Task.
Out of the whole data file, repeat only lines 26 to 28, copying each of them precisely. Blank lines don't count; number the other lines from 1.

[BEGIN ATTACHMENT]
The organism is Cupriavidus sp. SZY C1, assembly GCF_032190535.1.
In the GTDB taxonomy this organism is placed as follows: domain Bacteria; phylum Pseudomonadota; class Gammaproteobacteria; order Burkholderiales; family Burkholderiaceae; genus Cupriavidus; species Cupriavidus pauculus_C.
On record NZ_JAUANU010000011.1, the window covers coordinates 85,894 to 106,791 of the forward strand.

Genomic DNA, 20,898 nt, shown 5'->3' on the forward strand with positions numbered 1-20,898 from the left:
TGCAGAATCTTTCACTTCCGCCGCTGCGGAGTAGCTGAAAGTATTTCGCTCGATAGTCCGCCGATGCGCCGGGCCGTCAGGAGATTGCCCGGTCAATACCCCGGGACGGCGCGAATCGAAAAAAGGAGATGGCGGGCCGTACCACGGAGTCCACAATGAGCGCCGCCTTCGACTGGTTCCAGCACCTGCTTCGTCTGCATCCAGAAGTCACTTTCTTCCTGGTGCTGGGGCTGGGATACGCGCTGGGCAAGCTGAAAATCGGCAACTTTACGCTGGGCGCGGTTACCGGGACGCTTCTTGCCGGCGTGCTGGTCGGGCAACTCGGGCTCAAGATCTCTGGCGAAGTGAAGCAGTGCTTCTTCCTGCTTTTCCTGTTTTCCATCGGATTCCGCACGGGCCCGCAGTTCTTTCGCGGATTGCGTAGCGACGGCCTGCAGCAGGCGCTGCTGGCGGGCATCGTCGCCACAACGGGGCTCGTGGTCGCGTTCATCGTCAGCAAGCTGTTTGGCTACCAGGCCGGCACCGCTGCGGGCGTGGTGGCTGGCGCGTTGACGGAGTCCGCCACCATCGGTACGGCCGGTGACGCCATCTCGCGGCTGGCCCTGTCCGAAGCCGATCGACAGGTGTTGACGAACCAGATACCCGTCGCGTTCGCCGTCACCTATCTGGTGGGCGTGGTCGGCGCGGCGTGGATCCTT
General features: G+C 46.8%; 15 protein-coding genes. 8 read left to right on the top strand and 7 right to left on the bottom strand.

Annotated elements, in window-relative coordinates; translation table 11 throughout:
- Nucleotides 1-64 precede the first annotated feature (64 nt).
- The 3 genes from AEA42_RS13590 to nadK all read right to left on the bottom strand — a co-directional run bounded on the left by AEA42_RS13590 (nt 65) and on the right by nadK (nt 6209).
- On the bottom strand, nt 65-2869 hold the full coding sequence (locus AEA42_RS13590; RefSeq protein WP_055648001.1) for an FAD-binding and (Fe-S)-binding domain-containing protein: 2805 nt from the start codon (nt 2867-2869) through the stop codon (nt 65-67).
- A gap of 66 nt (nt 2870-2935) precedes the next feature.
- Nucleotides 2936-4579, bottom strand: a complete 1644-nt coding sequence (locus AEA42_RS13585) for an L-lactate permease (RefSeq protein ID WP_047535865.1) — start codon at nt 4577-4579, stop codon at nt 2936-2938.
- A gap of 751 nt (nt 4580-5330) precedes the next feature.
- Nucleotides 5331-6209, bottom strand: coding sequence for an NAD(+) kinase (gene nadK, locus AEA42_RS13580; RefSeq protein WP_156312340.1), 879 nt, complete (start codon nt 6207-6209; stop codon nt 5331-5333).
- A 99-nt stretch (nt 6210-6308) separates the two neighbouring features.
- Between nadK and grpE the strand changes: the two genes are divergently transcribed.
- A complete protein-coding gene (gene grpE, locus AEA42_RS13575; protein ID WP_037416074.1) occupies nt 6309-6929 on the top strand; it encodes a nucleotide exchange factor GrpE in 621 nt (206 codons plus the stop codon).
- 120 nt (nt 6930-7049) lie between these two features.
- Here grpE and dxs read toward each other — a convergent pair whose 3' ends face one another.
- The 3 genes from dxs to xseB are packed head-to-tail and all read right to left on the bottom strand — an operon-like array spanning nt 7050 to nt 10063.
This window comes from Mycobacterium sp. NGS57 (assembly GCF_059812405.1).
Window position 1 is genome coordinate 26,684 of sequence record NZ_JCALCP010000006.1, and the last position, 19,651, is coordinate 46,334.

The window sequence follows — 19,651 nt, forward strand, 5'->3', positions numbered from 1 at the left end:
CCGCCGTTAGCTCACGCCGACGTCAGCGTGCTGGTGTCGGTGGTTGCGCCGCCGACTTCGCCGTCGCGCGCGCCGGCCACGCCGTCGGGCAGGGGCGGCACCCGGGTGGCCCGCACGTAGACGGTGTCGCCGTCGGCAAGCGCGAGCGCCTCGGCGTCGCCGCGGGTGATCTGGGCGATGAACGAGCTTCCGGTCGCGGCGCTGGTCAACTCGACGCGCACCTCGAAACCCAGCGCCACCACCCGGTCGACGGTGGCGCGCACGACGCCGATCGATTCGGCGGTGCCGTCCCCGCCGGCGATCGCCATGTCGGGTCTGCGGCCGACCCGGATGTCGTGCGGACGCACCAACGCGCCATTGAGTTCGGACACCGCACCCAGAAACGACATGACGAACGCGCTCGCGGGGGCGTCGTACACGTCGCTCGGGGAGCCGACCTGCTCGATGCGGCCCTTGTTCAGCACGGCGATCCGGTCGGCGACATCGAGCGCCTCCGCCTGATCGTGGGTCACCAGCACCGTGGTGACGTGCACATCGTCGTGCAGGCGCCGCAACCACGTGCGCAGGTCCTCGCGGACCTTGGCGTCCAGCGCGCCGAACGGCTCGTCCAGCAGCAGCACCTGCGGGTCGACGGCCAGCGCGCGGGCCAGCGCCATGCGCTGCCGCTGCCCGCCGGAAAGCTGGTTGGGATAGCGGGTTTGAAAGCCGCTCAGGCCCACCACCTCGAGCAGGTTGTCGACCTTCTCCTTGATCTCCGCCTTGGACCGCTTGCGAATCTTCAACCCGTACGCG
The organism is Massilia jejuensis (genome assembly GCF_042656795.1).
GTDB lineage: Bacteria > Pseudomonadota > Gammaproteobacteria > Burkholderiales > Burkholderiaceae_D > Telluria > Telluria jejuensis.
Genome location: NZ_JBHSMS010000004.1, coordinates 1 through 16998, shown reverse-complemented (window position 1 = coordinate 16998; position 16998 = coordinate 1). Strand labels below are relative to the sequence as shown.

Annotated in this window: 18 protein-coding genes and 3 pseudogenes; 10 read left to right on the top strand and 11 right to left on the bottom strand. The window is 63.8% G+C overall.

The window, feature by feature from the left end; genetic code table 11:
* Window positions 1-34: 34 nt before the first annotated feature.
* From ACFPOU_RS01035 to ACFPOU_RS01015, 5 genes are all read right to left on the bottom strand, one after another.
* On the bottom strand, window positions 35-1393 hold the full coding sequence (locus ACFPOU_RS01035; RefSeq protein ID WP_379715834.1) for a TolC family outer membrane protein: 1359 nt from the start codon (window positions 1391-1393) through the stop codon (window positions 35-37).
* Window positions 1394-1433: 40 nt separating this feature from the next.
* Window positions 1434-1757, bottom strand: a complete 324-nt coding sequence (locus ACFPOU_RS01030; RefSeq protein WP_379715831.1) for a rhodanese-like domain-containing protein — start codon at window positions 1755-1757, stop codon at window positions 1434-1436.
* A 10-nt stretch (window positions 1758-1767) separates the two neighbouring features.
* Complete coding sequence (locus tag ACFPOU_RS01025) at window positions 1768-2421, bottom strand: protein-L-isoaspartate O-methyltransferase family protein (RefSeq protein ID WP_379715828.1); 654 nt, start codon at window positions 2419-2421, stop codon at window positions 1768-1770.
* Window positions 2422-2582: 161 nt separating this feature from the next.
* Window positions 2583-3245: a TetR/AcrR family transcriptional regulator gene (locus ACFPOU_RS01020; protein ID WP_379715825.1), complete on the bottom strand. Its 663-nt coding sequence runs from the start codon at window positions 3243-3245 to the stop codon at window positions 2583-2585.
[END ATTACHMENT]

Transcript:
GTDB lineage: Bacteria > Pseudomonadota > Gammaproteobacteria > Burkholderiales > Burkholderiaceae_D > Telluria > Telluria jejuensis.
Genome location: NZ_JBHSMS010000004.1, coordinates 1 through 16998, shown reverse-complemented (window position 1 = coordinate 16998; position 16998 = coordinate 1). Strand labels below are relative to the sequence as shown.

Annotated in this window: 18 protein-coding genes and 3 pseudogenes; 10 read left to right on the top strand and 11 right to left on the bottom strand. The window is 63.8% G+C overall.